Small underground house in a tunnel under Liverpool

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People traveling by train to or from Liverpool may have caught a glimpse of a small house deep underground.

The tiny house sits between the train tracks at Lime Street Station and is easily missed in the dark station cut-off. The house is also dangerous and difficult to access as there are busy train tracks on either side.

But in 2017, when the station was closed for 23 days for renovations, a worker was able to take a photo of the blackened, eerie little house with its chimney. The house is believed to be over a century old and was originally built as a “mess hut” according to Network Rail.

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Track workers would take their breaks inside the shack during their shift – and there is always a bench and a fireplace inside. A Network Rail spokesman said: “We always knew it was there but many passengers may not know it. Due to its location and the angle when entering Lime Street you miss it on your journey through the station.”

The miniature house is located at the bottom of the tunnels that connect Liverpool Lime Street station when coming from Edge Hill. Although the house is close to one of Liverpool’s busiest commuter lines, it is only accessible when trains are not running.

In 2018, ECHO was offered an exclusive glimpse inside the eerie old structure in the early hours of the morning before services began. Looking at the dark building, it can be hard to imagine anyone spending time inside the haunting little house.



The secret little house between the lanes of Liverpool Lime Street. Image: Railway network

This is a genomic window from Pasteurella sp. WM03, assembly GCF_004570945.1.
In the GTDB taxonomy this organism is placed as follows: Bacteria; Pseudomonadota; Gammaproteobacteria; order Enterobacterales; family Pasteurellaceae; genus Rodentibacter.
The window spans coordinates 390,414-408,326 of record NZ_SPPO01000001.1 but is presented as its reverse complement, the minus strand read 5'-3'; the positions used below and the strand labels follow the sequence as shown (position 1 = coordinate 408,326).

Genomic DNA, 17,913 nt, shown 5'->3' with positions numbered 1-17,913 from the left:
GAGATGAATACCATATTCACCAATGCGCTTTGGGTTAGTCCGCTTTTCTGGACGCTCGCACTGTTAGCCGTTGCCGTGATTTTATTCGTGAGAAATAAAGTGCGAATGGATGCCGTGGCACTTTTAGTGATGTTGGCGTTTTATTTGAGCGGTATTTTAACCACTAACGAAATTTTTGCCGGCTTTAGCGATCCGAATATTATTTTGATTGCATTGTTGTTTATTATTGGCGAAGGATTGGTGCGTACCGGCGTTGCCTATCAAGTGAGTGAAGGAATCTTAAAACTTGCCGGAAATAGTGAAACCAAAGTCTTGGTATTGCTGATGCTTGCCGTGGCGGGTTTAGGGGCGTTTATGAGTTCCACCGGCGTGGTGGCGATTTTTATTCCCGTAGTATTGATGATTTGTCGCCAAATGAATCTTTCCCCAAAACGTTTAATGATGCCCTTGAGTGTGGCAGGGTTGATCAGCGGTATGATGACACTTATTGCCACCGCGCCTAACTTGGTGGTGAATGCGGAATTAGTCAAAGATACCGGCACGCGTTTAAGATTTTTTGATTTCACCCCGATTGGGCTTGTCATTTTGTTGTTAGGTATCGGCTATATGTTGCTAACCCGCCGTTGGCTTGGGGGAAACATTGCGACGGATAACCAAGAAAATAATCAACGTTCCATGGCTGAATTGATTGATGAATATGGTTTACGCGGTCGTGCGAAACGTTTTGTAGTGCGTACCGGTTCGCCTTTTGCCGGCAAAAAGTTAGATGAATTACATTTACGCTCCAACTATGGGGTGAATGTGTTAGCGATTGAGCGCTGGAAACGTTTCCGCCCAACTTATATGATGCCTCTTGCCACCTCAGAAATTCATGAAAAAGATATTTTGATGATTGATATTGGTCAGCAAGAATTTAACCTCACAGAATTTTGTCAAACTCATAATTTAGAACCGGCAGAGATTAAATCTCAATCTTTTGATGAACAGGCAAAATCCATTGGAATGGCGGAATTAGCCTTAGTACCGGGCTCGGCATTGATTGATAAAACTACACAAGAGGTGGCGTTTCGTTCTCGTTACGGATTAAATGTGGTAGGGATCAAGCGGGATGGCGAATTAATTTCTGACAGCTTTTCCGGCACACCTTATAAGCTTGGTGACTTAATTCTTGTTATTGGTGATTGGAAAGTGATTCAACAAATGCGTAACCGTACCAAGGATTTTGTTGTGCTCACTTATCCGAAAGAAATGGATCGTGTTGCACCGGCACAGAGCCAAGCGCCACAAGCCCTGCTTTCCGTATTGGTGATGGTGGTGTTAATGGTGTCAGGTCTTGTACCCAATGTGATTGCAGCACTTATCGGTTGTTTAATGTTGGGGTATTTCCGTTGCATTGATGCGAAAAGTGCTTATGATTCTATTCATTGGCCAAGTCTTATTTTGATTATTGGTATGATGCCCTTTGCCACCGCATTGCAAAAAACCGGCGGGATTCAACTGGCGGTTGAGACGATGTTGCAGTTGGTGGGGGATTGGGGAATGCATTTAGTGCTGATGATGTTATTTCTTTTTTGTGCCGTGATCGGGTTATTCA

The house has been disused for at least 50 years, with parts of the floor collapsing – but you can still make out some signs of the hut’s former use. Explaining the history of the property, Network Rail’s Graeme Whitehead said: ‘In years past track maintenance crews would have come here, had their lunch, a cup of coffee, lit the fire and waited between the trains.

“We have no intention of doing anything with it, it will stay here, it is protected under the tunnels and will remain locked in history forever. It is hard to see if you are a passenger in a train.



The benches inside the Secret Workmen's Mess Hut tucked away in the tunnels between Edge Hill and Lime Street Station
The benches inside the Secret Workers’ Mess Hut tucked away in the tunnels between Edge Hill and Lime Street Station

“If the light is in the right place, you can pretty much see the outline of it, but it’s a little gem that’s locked away and kept in the dark.”

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Inside the workers' mess hut hidden in the tunnels between Edge Hill and Lime Street station
A table inside the workers’ mess hut hidden in the tunnels between Edge Hill and Lime Street station

Benches run along both sides, with a table in the center and a fireplace used by workers to keep warm between trains during the winter months. Engineers also found an old kettle, mug and tongs used to move materials up the chimney.



The fireplace inside the workers' mess hut
The fireplace inside the workers’ mess hut

Does this bring back memories for you? Let us know in the comments section below.

When ECHO was allowed to visit the shack in 2018, Network Rail was preparing for the second phase of an upgrade from June 2 to July 29, designed to allow Lime Street to accommodate more and more trains long. However, the cabin remained intact as part of the work.



The rooftop space of the historic little shack hidden in a railway tunnel under Liverpool city center
The rooftop space of the historic little shack hidden in a railway tunnel under Liverpool city center

It’s not the only piece of history workers have uncovered as part of Lime Street improvement projects over the years. In 2019, a historic piece of the station that had remained hidden under passengers’ feet for years was discovered by builders carrying out renovations.

Three stone slabs that formed part of the surface of the original 1836 platform were unearthed during the station’s £140million upgrade.




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